School assignment features Republican tearing up ‘pathway to citizenship’
NEENAH, Wis. – An 8th grader at Shattuck Middle School received a perfect score for claiming Republicans want to “destroy” the pathway to citizenship.
According to the boy’s father, Scott Radies, he was given a worksheet by Social Studies teacher Grace Davis. Students were to read a political cartoon and answer questions about it.
As reported by Independent Journal Review, students were to look at a drawing of two men working on a brick path. One, with a Democratic Party logo on his clothing, was building the path while the other, with an elephant, was uprooting it. He can be seen literally throwing the bricks of his shoulder.
Students were then required to answer the following questions:
* Who are the men in the picture (What is their job? Look at what they are doing for a hint) * What are they building? * What do the symbols on their shirts represent? * What is action being done by each man? * What might this mean to us about immigration and citizenship?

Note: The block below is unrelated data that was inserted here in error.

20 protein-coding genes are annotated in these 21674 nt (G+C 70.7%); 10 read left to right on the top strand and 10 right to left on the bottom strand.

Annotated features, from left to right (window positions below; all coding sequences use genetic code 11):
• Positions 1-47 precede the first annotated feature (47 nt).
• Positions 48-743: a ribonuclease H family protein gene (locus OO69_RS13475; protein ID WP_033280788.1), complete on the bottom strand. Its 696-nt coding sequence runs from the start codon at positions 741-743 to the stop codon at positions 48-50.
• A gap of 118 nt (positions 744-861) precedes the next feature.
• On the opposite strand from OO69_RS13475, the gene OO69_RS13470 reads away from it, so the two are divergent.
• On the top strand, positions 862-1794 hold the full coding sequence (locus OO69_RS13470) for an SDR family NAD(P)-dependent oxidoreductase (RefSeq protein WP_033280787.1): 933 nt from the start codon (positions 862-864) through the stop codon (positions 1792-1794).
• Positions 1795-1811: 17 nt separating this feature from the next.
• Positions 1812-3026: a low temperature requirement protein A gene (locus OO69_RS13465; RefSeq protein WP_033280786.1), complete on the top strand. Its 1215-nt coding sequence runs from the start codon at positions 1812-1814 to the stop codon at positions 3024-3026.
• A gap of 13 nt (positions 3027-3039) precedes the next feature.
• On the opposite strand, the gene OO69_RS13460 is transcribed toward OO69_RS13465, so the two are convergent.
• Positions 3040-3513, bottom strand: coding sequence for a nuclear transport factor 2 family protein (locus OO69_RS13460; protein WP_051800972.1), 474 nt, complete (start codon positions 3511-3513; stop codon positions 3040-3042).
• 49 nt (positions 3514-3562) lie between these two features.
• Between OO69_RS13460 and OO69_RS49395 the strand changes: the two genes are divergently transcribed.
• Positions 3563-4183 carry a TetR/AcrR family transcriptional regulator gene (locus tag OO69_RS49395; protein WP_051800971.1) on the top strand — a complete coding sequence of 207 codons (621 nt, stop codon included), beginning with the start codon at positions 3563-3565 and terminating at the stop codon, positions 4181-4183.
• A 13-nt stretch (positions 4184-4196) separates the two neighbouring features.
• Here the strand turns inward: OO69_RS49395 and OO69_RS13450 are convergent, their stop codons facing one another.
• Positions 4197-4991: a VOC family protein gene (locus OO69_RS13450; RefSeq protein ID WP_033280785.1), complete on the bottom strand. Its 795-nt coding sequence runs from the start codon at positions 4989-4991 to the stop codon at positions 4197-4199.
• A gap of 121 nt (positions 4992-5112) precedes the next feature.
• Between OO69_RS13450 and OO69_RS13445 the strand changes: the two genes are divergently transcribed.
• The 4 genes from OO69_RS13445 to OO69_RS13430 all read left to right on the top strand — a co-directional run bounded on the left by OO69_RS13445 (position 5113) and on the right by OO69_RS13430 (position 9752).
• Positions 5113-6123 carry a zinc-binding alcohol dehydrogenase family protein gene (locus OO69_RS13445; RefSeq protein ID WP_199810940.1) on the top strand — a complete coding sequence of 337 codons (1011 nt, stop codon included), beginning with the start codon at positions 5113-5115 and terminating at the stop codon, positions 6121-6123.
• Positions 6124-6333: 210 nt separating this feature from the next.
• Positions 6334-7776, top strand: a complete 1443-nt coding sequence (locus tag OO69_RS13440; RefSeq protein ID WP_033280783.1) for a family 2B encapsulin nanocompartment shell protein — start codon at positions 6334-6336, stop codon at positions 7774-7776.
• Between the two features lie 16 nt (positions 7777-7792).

“I flipped it over to see if the opposite view was maybe on the other side of the homework assignment, but there’s nothing, just one side of paper,” Radies says.
“When I saw his answers to the questions, and realized that the teacher gave him five out of five so apparently those answers that he gave were the ones she was looking for because he got them all right,” Radies says.
“The fact that the way that she structured the questions and then rewarded them with five out of five, I thought ‘Wow, it definitely looks like she wanted a certain answer…’ The whole thing was ridiculous, I thought.”
Indeed, the student received 5/5 for his answers – a perfect score for such answers as, “Democrats want immigrants to come in and Republicans don’t.”
Jim Strick, the Communications Director for the Neenah Joint School District, defended the lesson to IJ Review.
“It was basically a skill-building unit for reading and understanding a political cartoon. It was basically the simplest cartoon that [Davis] could find for an eighth-grade level as far as understanding the concept of a political cartoon,” according to Strick.
The communications director was reportedly “adamant” the lesson was not intended to “shape the children’s political views.”